Hello Song The Hello Song, in addition to providing a definite beginning to class, also provides continuity. Each child knows that the song will be sung at the beginning of each class and that he/she will be sung to individually. Eye contact is always attempted and often made. Each child is encouraged to feel a part of the group. Further,because it is sung at every meeting, the children learn all of the words, and most are able to sing along.
Gathering Song This song is important to gain the class's focus. As a familiar “sit and sing” song to gather the families, it is usually one with hand motions. A sense of community is fostered and the energy level is set. Examples: Taxi, Head to Toe, I’m a Thumb, What’s in the Bag?
New Song Depending on the timing during the session, this song will introduce something new (or somewhat unfamiliar,) or reinforce a new-ish song to the group. This song may be a chant (see below), an “Old Faithful,” or a song that was previously sung in the rhythm section (see below.)
Large Movement Song This segment of the lesson plan is selected to “get their wiggles out” and have some fun. We dance/march/slide/walk around the room in time with the music, sometimes using a prop such as a scarf. There may be some simple choreography. We wave our arms over our heads, we jump up, we crouch down, we generally act silly – in a “big” way. Examples: Runaround Kid, Ready to Go, Move Your Feet, Big Boom Whacker
Shaker Song Shaker songs provide the children their first opportunity to play a rhythm instrument and to keep a beat. We have many different types of shakers, some are loud and others are soft. The tempo and beat of the song, together with its message, determine the type of shaker used. Examples: Bagel, Miami Grammy, Caboose, Bellybutton Song
Theme Songs In the beginning of the session, these are songs from the current session’s CD. There are usually two or three of these. Later in the session, these songs could be similar to the gathering song, as noted above. Examples: Splashin’ in the Tub, Brush Teeth, Take Me to the Park, I Love You, I’m a Thumb
Rhythm Song This is usually a stick song. On some CDs, these are floor-slapping songs. Or, we may also use the jingle bells or the egghead shakers during this segment. Examples: Jackhammer Joe, Been There/Done That, Spaceman, I Crack Me Up
Chant/Fingerplay A chant is not done every class, but often. A chant teaches that the voice is the most varied instrument of all. With it we can be melodic, or rhythmic, or both. Chants teach meter and rhyme, and they usually have a hand movement for small motor development. They enhance the memory, because they are short, clever rhymes that are repeated over and over. Mostly they are silly and bring a smile to most faces. Examples: I’m a Snake, My Cat, Tough Day, Pancake, Funny Hair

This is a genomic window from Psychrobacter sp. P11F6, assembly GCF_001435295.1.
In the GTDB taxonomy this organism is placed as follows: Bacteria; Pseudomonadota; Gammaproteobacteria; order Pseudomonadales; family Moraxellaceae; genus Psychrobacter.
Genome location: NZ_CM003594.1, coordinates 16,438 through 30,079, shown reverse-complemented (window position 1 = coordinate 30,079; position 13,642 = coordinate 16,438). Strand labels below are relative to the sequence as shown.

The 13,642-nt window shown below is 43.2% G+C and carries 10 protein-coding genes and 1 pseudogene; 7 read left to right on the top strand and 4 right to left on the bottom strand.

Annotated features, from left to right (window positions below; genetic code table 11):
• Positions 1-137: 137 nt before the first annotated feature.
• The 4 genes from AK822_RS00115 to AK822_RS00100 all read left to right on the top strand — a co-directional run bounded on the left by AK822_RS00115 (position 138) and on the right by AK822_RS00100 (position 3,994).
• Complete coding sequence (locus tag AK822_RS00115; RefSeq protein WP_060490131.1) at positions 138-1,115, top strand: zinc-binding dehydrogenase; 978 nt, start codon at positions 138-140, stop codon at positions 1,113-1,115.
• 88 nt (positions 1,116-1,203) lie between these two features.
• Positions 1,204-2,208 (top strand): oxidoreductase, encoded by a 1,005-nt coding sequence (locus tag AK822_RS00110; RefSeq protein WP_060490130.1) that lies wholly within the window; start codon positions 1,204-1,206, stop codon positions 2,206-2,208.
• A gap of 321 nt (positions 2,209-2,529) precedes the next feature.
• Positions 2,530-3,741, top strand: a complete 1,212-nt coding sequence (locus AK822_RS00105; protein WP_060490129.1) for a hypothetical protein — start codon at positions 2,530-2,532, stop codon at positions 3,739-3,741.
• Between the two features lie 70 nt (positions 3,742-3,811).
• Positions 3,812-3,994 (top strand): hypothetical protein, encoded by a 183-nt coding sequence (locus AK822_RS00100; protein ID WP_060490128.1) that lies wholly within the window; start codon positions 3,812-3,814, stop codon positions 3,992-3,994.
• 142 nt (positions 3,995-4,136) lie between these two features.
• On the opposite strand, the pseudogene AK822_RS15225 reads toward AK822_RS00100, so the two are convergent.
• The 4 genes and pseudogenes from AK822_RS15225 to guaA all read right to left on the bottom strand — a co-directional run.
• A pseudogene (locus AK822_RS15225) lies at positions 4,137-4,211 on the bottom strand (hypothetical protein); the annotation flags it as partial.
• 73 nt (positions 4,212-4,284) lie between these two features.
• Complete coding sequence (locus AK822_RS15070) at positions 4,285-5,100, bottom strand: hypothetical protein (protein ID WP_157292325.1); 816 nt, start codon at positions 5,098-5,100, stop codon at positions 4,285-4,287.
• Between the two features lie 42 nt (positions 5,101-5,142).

Dance The dance number is a second large movement segment. The goal here is to interact with each child individually at first, and then “get out of the way” and let the adults interact with their children while enjoying the music. This song is usually one that the adults enjoy as well, so the energy in the room is often upbeat and joyful. Classic tunes work best, but occasionally an unfamiliar tune will be used. This song is the chance for the families to “make the class their own” by bringing in their favorites. There are often surprises here! Three minutes works best.
Jam Session A myriad of concepts are at work during the jam session -- some interpersonal and/or group dynamic, some musical. Taking turns, trying something new, “you can’t always get what you want,” putting things away, etc. are group dynamic concepts that are often reinforced during this segment. Musically, this song has a good, strong beat, is usually a favorite of the adults, and generally spreads smiles throughout the room. At three to four minutes, the longest of the entire class, this song gives ample opportunity to interact with children and adults alike.
Lullaby After the jam session, it is often necessary to calm everyone down. This song provides a soothing, calming closure to the class. We turn off the lights. The children come to depend on this song as a winding down period. It is a signal that we are about to leave.
Goodbye Song The Goodbye Song is sung every class, just as the Hello Song. It provides the same continuity and dependability, and it is a signal to the children that music time is almost over. Each child is sung to individually, again making eye contact. It promises that “we’ll see you soon” so that they know they will come again next week. The goal is that each class it is a fond farewell, hasta manana.